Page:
“I wanted to show animals when I first got into 4-H,” Ryann said. “All of my friends showed animals and I was determined to do it. My mother told me no. So, I looked for another sport and ended up involved in 4-H shotgun and archery. I eventually dropped archery and focused on shotgun.”

The rest, as they say, is history, with Ryann making her first Olympic team this year. “Honestly, I don’t think the reality of it has sunk in yet,” she said. “As of right now, it’s just another competition. However, the thought of representing both my country and myself in this way is amazing. It is an opportunity I never thought I would have.”

team usa shooting paris 2024 summer olympics

While the shooting competition is something Ryann can’t wait to begin, another aspect of the Olympics gets her vote for what she is looking forward to most. “I am looking forward to the opening ceremonies,” she said. “This is going to be an experience that will stick with me for the rest of my life.”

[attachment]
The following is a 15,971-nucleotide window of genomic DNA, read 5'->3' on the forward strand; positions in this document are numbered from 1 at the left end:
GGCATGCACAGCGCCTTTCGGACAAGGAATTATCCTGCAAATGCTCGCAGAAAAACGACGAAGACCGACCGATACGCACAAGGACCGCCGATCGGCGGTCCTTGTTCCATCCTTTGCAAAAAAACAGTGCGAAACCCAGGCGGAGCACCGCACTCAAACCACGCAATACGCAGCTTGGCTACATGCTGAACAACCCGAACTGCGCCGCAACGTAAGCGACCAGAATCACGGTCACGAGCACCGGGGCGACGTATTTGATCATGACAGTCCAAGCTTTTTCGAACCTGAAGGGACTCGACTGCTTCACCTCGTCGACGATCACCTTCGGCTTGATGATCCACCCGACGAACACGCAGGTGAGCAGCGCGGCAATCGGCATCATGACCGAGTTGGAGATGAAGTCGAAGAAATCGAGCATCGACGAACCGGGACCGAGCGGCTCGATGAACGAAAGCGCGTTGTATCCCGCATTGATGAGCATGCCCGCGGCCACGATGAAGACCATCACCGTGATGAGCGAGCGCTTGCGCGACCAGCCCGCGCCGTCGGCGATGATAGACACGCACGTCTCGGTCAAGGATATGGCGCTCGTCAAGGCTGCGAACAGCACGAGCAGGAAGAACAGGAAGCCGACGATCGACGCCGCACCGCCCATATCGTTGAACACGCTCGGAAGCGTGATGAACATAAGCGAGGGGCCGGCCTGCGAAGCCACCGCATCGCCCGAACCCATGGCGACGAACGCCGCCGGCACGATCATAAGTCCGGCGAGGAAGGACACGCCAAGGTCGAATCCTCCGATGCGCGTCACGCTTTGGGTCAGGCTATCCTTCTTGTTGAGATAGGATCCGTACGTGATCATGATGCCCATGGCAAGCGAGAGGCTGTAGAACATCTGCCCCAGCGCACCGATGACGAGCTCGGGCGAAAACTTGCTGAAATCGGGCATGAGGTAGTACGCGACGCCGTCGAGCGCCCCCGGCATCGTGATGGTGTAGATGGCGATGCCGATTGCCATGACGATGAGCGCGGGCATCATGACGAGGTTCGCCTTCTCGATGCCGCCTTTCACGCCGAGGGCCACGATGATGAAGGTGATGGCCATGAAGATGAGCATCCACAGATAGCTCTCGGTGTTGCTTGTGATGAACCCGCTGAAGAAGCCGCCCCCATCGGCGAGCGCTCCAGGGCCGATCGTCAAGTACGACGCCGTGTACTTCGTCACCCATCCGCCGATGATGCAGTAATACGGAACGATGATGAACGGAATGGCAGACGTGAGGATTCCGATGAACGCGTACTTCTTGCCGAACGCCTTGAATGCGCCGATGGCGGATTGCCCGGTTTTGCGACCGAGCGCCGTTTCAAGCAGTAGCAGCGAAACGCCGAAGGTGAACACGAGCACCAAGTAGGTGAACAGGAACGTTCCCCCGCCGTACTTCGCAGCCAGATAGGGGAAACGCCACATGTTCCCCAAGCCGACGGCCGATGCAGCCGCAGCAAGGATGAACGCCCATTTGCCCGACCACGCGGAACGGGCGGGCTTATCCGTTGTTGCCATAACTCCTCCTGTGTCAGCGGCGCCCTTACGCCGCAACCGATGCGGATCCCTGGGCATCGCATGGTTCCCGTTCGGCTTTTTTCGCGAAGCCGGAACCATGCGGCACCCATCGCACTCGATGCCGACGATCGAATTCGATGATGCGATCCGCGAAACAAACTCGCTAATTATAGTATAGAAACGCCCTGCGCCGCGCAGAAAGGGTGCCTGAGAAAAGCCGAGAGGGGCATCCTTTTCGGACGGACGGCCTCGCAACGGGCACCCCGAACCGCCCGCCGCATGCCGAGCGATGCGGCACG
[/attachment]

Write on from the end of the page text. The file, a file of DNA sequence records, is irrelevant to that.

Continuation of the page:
For such an accomplished shooter, in her downtime (what little there is) Ryann has a hobby most might not expect. “I love to crochet and paint,” she said. “Arts and crafts are what I do in my free time. I love making things with my hands and sharing them with my friends and family. I also enjoy reading when I have the time.” 

More Olympians Gunning For Gold

While we concentrated on the USA shotgun team in this feature, there will be plenty of other American shooters vying for a medal in Paris. Keep an eye on these patriots, too!

Olympic Rifle

Ivan Roe: Men’s Air Rifle, 50m Smallbore Rifle

Mary Tucker: Women’s Air Rifle, 50m Smallbore Rifle

Sagen Maddalena: Women’s Air Rifle, 50m Smallbore Rifle

Olympic Pistol

Alexis ‘Lexi’ Lagan: Women’s Air Pistol

Katelyn Abeln: Women’s Air Pistol, 25m Sport Pistol

Ada Korkhin: Women’s 25m Sport Pistol

Keith Sanderson: Men’s Rapid Fire Pistol

Henry Leverett: Men’s Rapid Fire Pistol

Paralympics

Jazmin Almlie-Ryan: R5 Mixed 10m Air Rifle Prone SH2

YanXiao Gong: P3 Mixed 25m Sport Pistol SH1

Kevin Nguyen: R6 Mixed 50m Prone Rifle SH1

John Wayne Joss: R6 Mixed 50m Prone Rifle SH1 

Marco De La Rosa: P1 Men’s 10m Air Pistol SH1

team usa shooting

Getting Young Guns Started

Athletes looking to get involved in shooting sports should start with a local club, 4-H program, a USA Shooting Certified Training Center, an NRA club, or with the Scholastic Action Shooting Program (SASP) or Scholastic Clay Target Program (SCTP). All of those programs can give youngsters a head start that, with hard work and determination, could lead to competing in the Olympics someday. For more information, visit usashooting.org

Golden Girl – Dania Vizzi